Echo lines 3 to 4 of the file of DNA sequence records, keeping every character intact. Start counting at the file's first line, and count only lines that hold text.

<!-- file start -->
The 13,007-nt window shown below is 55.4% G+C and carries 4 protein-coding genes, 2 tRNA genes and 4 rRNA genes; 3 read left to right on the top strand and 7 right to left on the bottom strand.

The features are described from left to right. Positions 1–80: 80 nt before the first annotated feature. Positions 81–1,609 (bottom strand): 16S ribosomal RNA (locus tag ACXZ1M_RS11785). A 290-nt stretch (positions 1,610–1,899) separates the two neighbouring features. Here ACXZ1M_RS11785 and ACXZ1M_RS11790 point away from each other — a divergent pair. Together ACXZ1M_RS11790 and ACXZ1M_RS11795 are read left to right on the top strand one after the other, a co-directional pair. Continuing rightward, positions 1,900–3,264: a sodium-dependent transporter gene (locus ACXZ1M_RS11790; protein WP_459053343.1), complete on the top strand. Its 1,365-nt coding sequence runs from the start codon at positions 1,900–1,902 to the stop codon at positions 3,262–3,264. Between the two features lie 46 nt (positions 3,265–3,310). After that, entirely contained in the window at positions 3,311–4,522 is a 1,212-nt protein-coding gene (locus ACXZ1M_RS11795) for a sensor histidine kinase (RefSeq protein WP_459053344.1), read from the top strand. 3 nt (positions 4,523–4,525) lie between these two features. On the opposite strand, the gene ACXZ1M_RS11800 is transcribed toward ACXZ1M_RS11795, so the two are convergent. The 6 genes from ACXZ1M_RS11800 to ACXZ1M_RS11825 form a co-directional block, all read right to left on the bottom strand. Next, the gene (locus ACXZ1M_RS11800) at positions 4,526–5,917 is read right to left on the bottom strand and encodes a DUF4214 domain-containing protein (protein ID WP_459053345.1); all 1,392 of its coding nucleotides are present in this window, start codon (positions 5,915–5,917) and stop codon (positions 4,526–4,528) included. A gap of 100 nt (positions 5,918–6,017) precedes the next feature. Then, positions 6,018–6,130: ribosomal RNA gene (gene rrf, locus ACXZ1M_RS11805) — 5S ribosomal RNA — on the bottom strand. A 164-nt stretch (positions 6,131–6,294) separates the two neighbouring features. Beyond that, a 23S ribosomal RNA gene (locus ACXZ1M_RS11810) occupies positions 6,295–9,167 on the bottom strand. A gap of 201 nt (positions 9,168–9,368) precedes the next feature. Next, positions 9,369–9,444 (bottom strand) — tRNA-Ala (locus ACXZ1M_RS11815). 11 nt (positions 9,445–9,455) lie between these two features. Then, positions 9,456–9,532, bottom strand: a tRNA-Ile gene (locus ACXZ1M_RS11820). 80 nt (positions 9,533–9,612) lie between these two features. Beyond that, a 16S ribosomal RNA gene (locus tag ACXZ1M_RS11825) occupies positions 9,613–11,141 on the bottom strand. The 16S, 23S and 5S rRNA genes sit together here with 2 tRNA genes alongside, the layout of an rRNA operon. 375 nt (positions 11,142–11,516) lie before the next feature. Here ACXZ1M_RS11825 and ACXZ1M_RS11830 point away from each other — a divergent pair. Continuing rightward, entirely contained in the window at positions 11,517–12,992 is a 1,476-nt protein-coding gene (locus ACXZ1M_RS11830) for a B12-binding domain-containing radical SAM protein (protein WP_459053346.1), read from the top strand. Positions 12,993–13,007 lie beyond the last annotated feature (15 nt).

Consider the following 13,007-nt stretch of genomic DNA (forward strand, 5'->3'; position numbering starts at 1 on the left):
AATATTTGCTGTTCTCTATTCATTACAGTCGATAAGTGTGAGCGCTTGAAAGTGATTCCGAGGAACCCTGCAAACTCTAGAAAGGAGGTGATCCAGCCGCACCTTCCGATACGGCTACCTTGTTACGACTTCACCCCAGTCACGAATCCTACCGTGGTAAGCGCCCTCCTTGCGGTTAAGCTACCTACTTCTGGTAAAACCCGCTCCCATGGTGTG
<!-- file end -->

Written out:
Consider the following 13,007-nt stretch of genomic DNA (forward strand, 5'->3'; position numbering starts at 1 on the left):
AATATTTGCTGTTCTCTATTCATTACAGTCGATAAGTGTGAGCGCTTGAAAGTGATTCCGAGGAACCCTGCAAACTCTAGAAAGGAGGTGATCCAGCCGCACCTTCCGATACGGCTACCTTGTTACGACTTCACCCCAGTCACGAATCCTACCGTGGTAAGCGCCCTCCTTGCGGTTAAGCTACCTACTTCTGGTAAAACCCGCTCCCATGGTGTG